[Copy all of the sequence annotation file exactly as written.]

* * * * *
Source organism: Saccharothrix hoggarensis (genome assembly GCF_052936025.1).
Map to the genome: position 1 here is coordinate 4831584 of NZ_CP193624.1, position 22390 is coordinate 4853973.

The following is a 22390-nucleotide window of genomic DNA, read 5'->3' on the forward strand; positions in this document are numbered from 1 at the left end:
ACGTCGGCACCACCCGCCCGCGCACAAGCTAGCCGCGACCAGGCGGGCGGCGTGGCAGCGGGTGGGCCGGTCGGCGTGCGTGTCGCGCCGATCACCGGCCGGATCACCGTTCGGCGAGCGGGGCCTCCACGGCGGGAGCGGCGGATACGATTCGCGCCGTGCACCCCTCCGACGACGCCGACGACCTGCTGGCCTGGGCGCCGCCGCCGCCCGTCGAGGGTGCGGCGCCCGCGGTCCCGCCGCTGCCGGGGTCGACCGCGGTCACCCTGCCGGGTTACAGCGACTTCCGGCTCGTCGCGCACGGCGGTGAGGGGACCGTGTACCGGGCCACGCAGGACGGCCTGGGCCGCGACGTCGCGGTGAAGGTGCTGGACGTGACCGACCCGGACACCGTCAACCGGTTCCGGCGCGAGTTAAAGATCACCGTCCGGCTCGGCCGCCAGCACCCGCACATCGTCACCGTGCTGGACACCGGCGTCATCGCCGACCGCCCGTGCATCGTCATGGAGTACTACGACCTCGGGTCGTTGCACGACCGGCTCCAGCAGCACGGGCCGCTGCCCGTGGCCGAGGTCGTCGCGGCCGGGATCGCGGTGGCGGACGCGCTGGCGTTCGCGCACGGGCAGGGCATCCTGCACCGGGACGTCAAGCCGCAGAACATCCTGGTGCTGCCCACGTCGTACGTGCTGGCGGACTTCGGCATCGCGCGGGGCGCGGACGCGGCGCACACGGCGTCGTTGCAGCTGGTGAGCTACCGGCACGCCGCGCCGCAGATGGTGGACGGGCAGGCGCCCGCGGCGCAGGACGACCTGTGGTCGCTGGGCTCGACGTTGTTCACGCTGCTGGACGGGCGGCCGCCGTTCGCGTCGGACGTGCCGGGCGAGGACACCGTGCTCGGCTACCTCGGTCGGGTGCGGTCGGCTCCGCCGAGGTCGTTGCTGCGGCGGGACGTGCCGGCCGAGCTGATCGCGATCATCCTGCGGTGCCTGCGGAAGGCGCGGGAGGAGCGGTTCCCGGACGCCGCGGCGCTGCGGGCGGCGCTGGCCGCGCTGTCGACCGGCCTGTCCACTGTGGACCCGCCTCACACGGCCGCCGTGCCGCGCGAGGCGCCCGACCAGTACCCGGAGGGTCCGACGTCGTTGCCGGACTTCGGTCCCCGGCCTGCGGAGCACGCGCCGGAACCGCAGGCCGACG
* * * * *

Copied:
Source organism: Saccharothrix hoggarensis (genome assembly GCF_052936025.1).
Map to the genome: position 1 here is coordinate 4831584 of NZ_CP193624.1, position 22390 is coordinate 4853973.

The following is a 22390-nucleotide window of genomic DNA, read 5'->3' on the forward strand; positions in this document are numbered from 1 at the left end:
ACGTCGGCACCACCCGCCCGCGCACAAGCTAGCCGCGACCAGGCGGGCGGCGTGGCAGCGGGTGGGCCGGTCGGCGTGCGTGTCGCGCCGATCACCGGCCGGATCACCGTTCGGCGAGCGGGGCCTCCACGGCGGGAGCGGCGGATACGATTCGCGCCGTGCACCCCTCCGACGACGCCGACGACCTGCTGGCCTGGGCGCCGCCGCCGCCCGTCGAGGGTGCGGCGCCCGCGGTCCCGCCGCTGCCGGGGTCGACCGCGGTCACCCTGCCGGGTTACAGCGACTTCCGGCTCGTCGCGCACGGCGGTGAGGGGACCGTGTACCGGGCCACGCAGGACGGCCTGGGCCGCGACGTCGCGGTGAAGGTGCTGGACGTGACCGACCCGGACACCGTCAACCGGTTCCGGCGCGAGTTAAAGATCACCGTCCGGCTCGGCCGCCAGCACCCGCACATCGTCACCGTGCTGGACACCGGCGTCATCGCCGACCGCCCGTGCATCGTCATGGAGTACTACGACCTCGGGTCGTTGCACGACCGGCTCCAGCAGCACGGGCCGCTGCCCGTGGCCGAGGTCGTCGCGGCCGGGATCGCGGTGGCGGACGCGCTGGCGTTCGCGCACGGGCAGGGCATCCTGCACCGGGACGTCAAGCCGCAGAACATCCTGGTGCTGCCCACGTCGTACGTGCTGGCGGACTTCGGCATCGCGCGGGGCGCGGACGCGGCGCACACGGCGTCGTTGCAGCTGGTGAGCTACCGGCACGCCGCGCCGCAGATGGTGGACGGGCAGGCGCCCGCGGCGCAGGACGACCTGTGGTCGCTGGGCTCGACGTTGTTCACGCTGCTGGACGGGCGGCCGCCGTTCGCGTCGGACGTGCCGGGCGAGGACACCGTGCTCGGCTACCTCGGTCGGGTGCGGTCGGCTCCGCCGAGGTCGTTGCTGCGGCGGGACGTGCCGGCCGAGCTGATCGCGATCATCCTGCGGTGCCTGCGGAAGGCGCGGGAGGAGCGGTTCCCGGACGCCGCGGCGCTGCGGGCGGCGCTGGCCGCGCTGTCGACCGGCCTGTCCACTGTGGACCCGCCTCACACGGCCGCCGTGCCGCGCGAGGCGCCCGACCAGTACCCGGAGGGTCCGACGTCGTTGCCGGACTTCGGTCCCCGGCCTGCGGAGCACGCGCCGGAACCGCAGGCCGACG